88% of households have access to working latrine compared to just 40% on average in rural Cambodia*

83% reduction in waterborne disease in the last 5 years

More than 7,000 Latrines built since 2010

Over 25,000 villagers now have access to a local well


TGF’s Water and Sanitation Programme focuses on providing well construction, subsidised water filters, water tanks and latrines to improve access to clean drinking water and sanitation. Sustainable access to clean water and improved sanitation facilities has been shown to be the single most cost-effective intervention to improve health and economic activity in low-income settings. We aim to provide more wells, water tanks and filters; increase latrine production and improve sanitation and hygiene practices. Communities provide volunteer labour and some of the construction materials, while TGF provides additional support and materials to help communities achieve a successful outcome.


“Attention to rural water supply, sanitation, and hygiene will unquestionably deliver results—less child deaths, better learning at school, less disease, more productive workers, less health costs for the people and the system,” – Rana Flowers (UNICEF), 2014. In 2010, the Ministry of Rural Development (MRD) published its ‘Rural Water Supply, Sanitation and Hygiene Strategy 2010–2025’. The first of 5 strategic objectives set out in the document was; “By 2015, 50% and by 2025, 100% of the rural population have sustainable access to improved water supply.” The results of the 2014 Cambodian Democratic Health Survey showed in 2014 only 40% of rural households had access to improved water sources. Since 2010, TGF has built more than 700 wells and provided over 2000 water filters to housholds in 59 villages; providing sustainable access to improved water sources to over 40,000 people. This is supplemented by community-based education and has combined to reduce cases of water-borne diseases reported at the local health centres by 83%.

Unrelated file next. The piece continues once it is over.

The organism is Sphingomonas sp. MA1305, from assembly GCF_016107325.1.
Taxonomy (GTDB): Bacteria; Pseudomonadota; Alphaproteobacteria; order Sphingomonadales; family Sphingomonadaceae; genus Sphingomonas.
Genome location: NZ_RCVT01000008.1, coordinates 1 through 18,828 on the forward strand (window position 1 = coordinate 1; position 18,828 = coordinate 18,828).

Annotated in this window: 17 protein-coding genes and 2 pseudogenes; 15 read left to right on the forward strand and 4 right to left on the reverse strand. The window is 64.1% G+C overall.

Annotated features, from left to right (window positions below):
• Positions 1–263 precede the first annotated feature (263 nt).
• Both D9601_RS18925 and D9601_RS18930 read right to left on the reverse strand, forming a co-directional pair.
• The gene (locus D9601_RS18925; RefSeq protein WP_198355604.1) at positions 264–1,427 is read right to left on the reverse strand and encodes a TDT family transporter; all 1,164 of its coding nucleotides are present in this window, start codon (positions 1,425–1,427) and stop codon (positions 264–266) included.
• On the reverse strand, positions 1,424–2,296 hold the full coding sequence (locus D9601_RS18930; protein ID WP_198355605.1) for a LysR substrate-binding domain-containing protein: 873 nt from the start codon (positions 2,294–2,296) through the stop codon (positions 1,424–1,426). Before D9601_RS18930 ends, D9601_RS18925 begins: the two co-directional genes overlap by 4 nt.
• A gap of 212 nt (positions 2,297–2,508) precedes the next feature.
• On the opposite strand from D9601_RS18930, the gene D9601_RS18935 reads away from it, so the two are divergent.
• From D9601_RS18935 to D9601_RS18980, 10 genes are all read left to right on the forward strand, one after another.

In Cambodia, poor sanitation has led to economic losses of US$448 million per year, equivalent to 7.2% of Cambodia’s GDP in 2005. (World Bank, 2008). The Ministry of Rural Development (MRD) in 2010 concluded that $1 spent on improving sanitation created $10 of economic return through reductions in water-borne diseases and improved productivity. The 2014 CDHS found that only 40% of rural households had access to a latrine compared to 83% of those in urban areas. When TGF began implementation of our latrine project in Chi Kraeng district in 2010, only 11% of housholds had access to a latrine, with most people practicing open defecation. Since that time TGF has invested heavily in promoting a subsidised latrine project using a low cost pour flush latrine. Households contribute labour and materials while TGF provides US$55 of technical materials for the latrine and tank. In 6 years we have constructed over 7000 latrines providing improved sanitation for over 37,000 people. Latrine coverage in Chi Kraeng district is now at 88%, higher than that of most urban areas in Cambodia.


Improving water use and sanitation behaviours takes more than investments in infrastructure. A vital element of the success TGF has had in this area has been an integrated approach also tackling community behaviours and practices. This has been done by working with health workers, community members, school children and key groups such as pregnant women and new mothers. Our Water & Sanitation programme works with Community Assistants (CAs) and Village Health Support Groups (VHSGs) to ensure that as well as the necessary facilities, households also have the knowledge and understanding to realise the full benefits of their facilities. During promotion phases, CAs educate villagers of the health and econimic benefits of improved water and sanitation facilities. After implementation they run community-based education sessions on how to use and maintain faciltities and VHSGs conduct education sessions 4 times per year to reenforce this information.

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